CLIMATE: Snow in winter
BEST TIME TO VISIT: Spring summer or fall
REMAINS: The church and manse survived and are now private residences but the Orange Lodge stands vacant.
One of the sources of hope for a better life for settlers and their families that made their way into the forests of the Queen’s Bush was water power offered by the Maitland River. The flow of the river was fast and steady. This was an ideal condition for many little mill villages that appeared along its banks. One was Newbridge. The village had its beginning in 1854 when a William Spence and two other settlers arrived at the banks of the river in Howick Township. Spence bought 500 acres of land and laid out the townsite of Spencetown. A grist mill was added in 1860 and a flour mill a short time later. A post office was next. But there was another post office in Ontario with a similar name so the name of the town was changed to Newbridge, after a village in Ireland.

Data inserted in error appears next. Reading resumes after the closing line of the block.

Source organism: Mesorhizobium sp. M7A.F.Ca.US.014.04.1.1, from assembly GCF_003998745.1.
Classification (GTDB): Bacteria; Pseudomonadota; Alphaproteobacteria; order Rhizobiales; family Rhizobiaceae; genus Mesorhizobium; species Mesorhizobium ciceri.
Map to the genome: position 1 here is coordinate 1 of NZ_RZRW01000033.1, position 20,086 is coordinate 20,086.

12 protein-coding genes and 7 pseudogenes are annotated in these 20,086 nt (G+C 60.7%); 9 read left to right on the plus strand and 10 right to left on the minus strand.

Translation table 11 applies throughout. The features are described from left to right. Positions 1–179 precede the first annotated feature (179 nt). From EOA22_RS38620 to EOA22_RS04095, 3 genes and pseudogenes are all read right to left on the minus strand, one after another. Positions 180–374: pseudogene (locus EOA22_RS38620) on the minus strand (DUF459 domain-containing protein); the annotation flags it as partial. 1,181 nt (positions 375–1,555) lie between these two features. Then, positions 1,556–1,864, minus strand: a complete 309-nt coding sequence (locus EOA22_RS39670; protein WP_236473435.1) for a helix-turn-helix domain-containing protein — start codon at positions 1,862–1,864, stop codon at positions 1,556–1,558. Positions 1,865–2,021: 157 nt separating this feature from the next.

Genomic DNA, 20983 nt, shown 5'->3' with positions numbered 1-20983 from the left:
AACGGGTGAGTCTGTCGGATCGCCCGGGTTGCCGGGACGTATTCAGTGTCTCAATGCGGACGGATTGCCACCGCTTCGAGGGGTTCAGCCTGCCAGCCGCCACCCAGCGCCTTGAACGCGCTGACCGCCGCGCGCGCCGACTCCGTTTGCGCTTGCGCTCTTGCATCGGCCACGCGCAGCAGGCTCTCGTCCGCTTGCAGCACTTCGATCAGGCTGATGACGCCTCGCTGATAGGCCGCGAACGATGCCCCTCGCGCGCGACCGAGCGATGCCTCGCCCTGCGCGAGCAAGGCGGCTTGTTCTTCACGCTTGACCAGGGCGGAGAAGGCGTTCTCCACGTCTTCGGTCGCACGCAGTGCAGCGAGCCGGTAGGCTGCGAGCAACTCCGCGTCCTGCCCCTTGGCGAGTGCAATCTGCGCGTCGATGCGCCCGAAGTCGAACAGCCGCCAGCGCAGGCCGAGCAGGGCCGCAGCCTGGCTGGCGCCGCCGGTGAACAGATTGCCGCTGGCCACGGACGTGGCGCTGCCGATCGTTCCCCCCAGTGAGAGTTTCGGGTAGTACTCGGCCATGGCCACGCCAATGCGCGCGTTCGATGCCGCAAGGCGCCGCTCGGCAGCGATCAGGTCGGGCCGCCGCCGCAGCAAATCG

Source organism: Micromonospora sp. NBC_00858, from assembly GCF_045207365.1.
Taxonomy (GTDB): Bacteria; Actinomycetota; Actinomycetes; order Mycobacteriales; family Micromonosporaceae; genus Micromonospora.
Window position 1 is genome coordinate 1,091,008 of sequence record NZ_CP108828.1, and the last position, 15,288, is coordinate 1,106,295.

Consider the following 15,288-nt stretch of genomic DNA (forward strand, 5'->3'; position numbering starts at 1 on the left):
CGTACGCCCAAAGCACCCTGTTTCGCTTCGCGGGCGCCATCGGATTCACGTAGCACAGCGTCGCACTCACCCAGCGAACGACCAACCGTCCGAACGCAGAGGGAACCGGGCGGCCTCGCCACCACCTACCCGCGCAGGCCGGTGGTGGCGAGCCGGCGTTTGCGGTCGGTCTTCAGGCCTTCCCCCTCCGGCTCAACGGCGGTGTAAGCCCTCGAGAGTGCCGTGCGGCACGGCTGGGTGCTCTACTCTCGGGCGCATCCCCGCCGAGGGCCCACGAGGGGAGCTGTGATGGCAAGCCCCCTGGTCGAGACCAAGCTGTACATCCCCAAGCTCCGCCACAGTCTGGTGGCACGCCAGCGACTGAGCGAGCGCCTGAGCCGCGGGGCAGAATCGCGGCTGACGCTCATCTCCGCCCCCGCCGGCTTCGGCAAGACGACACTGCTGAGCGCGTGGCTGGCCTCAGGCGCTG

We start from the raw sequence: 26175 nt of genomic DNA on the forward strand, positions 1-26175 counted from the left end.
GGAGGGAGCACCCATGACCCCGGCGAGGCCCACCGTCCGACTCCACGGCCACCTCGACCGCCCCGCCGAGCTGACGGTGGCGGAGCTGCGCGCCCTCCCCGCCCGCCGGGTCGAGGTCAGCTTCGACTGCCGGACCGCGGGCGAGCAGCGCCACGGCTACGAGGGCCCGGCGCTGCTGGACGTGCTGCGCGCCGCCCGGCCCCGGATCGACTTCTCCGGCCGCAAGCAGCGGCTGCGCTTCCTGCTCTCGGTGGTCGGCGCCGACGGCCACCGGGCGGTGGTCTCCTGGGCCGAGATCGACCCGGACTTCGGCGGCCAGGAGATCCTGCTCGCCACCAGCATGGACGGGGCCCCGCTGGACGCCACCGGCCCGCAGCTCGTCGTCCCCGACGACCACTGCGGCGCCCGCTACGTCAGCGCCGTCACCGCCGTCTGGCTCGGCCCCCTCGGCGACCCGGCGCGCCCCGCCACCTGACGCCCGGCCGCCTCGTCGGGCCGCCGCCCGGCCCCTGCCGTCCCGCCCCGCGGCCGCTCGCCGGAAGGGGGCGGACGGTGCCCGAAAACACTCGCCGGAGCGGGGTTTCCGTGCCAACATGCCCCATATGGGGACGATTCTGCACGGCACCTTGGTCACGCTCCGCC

Soon Newbridge was a bustling community. It had a church, school, general store, two blacksmiths, a tavern, a hotel, and an Orange Lodge. However, when the Toronto Grey and Bruce Railway passed further north through Fordwich, Newbridge became a backwater. In 1922 fire destroyed the mills and the hotel and store.